DK: Because Kim went home empty-handed after Hanoi and because of the turn of events during the summit, I suspected the center of gravity might shift away from their espionage agency, United Front Department (UFD), and to their Foreign Ministry. We then saw a hint that this might become the case when Pyongyang replaced its spy chief Kim Yong Chol (lead negotiator ahead of the Singapore summit) with Jang Kum Chol in April. But even then, it was still a gut feeling. Then, Secretary Pompeo confirmed this on the plane to reporters, saying their Foreign Ministry will be leading negotiations. But we still haven’t heard which diplomat will face Steve Biegun. North Korean diplomats have always negotiated with the US since the Clinton administration. But for the first time, before the Singapore summit, the UFD took the lead, with Kim Yong Chol at its helm for several reasons. But one was because the communications channel between the two Koreas’ ahead of the Winter Olympics and after was between their intelligence agencies—which is a common method for the two Koreas. Talks leading up to the Singapore summit highlighted the UFD’s natural inexperience dealing with America or any foreign country.

Now that their diplomats will be leading negotiations, American negotiators will find themselves in familiar territory, being among players who know “diplomatic speak,” have experience negotiating with Americans, and are knowledgeable of the issues. Foreign Minister Ri Yong Ho and First Vice Foreign Minister Choe Son Hui are extremely experienced, savvy hands who know the game extremely well. This all means that negotiations on the substantive level will become even trickier if Ri and/or Choe lead talks. But at the end of the day, from North Korea’s point of view, it really doesn’t matter who the lead negotiator is, because they are given strict marching orders and don’t seem to have much negotiating room anyway without Kim’s greenlight.

JM: Obviously, the Trump-Kim meeting happened as the first Democratic presidential debates were being held, and the negotiations over denuclearization will now be going on as the US presidential campaign proceeds. How do you analyze the US election playing into the North Korea situation? Do you think Kim and his government are savvy enough about US politics to try to use Trump’s uncertain reelection prospects as leverage? Do you think it likely they will just slow-walk the negotiations until November 2020, to see who the next president will be? Or will they, in your opinion, try to make the deal with Trump ahead of the election because they think he’s more malleable than any of the likely Democratic challengers would be as president?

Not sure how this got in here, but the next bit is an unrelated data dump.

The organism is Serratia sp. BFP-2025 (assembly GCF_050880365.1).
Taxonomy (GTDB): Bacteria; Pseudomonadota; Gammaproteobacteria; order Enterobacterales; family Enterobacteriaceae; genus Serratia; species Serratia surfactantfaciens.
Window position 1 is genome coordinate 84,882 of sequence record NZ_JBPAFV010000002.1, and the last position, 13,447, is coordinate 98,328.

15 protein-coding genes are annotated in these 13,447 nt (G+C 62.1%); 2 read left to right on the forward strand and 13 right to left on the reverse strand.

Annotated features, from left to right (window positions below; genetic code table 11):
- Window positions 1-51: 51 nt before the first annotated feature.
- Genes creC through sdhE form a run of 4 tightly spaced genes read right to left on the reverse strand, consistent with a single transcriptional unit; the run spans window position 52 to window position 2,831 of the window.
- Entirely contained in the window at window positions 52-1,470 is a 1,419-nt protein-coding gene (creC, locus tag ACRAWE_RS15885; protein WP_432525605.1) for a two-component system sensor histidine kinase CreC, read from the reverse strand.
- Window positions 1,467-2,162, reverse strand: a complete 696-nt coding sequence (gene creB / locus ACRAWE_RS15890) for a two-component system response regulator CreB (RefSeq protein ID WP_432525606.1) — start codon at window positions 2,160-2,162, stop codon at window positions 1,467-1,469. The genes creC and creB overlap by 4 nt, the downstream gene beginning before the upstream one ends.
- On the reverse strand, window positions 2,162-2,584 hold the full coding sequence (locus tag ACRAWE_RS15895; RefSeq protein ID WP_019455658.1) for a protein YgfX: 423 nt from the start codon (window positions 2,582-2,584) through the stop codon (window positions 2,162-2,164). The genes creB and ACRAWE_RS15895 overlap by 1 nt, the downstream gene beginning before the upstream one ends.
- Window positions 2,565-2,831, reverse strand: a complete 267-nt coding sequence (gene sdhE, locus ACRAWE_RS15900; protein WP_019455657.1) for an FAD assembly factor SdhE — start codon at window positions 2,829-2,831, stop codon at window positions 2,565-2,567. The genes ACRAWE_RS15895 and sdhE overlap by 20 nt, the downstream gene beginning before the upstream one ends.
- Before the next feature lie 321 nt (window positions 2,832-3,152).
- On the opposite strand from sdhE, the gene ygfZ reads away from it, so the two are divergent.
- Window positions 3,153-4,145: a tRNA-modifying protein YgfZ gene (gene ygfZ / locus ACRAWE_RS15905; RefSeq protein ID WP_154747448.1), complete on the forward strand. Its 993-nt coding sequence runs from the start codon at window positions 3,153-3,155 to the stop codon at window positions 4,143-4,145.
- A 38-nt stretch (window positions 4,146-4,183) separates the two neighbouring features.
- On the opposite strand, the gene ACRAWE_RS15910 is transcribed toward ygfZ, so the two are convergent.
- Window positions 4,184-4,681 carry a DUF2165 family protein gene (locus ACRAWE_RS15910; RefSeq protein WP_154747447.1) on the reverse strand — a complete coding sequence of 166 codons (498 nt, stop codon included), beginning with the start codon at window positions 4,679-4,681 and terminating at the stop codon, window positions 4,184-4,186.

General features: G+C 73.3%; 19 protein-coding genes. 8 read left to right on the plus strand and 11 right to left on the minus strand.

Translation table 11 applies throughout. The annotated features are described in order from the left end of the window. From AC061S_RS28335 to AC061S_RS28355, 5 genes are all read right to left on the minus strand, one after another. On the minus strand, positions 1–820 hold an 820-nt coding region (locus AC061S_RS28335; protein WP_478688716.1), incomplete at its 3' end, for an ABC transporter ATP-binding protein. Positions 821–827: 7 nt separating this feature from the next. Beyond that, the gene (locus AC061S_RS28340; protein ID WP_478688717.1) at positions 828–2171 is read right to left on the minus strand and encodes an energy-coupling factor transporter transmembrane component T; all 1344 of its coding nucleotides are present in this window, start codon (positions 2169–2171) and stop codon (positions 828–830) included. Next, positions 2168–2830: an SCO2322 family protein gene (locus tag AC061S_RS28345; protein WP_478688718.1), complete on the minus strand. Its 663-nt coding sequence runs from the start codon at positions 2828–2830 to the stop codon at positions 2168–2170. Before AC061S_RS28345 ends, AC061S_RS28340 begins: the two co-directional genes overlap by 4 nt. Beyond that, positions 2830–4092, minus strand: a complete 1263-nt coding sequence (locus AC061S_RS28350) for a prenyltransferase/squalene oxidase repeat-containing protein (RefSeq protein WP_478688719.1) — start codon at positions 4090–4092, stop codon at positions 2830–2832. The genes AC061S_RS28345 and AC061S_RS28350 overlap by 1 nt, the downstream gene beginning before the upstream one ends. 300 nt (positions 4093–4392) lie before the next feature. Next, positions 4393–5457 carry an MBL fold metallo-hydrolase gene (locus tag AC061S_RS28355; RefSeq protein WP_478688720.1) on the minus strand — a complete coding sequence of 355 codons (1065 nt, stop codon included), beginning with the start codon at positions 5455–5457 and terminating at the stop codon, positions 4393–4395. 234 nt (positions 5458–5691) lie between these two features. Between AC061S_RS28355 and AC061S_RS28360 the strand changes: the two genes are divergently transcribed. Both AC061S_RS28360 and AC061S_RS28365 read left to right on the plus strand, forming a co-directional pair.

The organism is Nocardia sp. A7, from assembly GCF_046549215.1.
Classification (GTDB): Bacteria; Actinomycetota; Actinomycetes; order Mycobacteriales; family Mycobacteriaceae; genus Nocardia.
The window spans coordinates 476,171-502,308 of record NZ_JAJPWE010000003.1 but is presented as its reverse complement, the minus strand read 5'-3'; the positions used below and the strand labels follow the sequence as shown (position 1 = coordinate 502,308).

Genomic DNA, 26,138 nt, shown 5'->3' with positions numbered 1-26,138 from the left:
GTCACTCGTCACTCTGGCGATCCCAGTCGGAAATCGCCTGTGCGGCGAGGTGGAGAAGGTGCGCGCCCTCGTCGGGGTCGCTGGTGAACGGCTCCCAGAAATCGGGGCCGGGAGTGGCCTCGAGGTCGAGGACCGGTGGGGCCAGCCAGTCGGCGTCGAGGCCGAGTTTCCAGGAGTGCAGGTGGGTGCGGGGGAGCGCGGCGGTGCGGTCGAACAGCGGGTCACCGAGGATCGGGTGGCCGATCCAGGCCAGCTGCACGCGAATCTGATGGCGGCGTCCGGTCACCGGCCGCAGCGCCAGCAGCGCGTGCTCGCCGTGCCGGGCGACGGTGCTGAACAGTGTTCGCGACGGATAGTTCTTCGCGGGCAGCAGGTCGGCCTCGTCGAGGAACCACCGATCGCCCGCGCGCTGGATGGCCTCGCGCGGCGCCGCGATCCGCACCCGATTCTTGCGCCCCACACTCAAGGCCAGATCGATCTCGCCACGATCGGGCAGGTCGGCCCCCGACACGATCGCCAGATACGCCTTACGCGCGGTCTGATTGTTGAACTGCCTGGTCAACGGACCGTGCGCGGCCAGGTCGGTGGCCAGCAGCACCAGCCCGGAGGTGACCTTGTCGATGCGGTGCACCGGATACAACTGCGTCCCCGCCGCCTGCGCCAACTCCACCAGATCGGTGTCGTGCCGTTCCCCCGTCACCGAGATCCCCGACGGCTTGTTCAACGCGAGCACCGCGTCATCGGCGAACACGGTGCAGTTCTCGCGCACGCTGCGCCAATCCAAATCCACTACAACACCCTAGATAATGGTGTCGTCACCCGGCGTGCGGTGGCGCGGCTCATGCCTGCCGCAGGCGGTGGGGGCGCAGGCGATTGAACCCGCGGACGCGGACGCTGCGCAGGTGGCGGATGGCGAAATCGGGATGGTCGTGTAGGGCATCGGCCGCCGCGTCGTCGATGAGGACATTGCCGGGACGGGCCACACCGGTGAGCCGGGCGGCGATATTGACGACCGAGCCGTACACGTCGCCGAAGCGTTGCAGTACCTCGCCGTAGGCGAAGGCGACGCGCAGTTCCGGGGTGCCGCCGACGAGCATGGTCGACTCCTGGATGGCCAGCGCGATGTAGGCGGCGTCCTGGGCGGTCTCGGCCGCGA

DK: I’d think Pyongyang realizes Trump is the only American president who is willing to deal directly with Kim Jong Un, who will break all conventions, and give him what he wants—and then some. So, I’d imagine that the dilemma for Pyongyang would be, how to extract as many big-ticket items as possible before a new president takes office. Or, maybe they’re lighting every candle hoping that Trump gets reelected, who knows. But they certainly don’t have any illusions, either. They’ve experienced enough American presidents, and they see how Washington deals with other foreign policy issues and countries. They know deals can always be overturned by the next president. So, from their perspective, if Trump deals favorably, then I can imagine a scenario in which they cut a deal with Trump to get whatever it is they want for the time being, but knowing very well that the next president might scrap the deal or try to negotiate something different.

When I think of the Trump-Kim dynamic, I can’t help but wonder about a possible, yet debatable, scenario raised by former National Security Advisor Chun Yung-woo, who negotiated two of the three the Six Party Talks agreements: If Kim decides that Trump is the only American president who is willing to strike a deal with him in unconventional ways, then he might determine that it’s worth a couple years of nuclear abstinence disguised in the form of “complete denuclearization”—because they would have hidden stockpiles and already possess nuclear knowledge—to become an economically prosperous and diplomatically normalized state, only to rebuild their nuclear weapons program again and finally reach their goal of becoming a nuclear and economic powerhouse.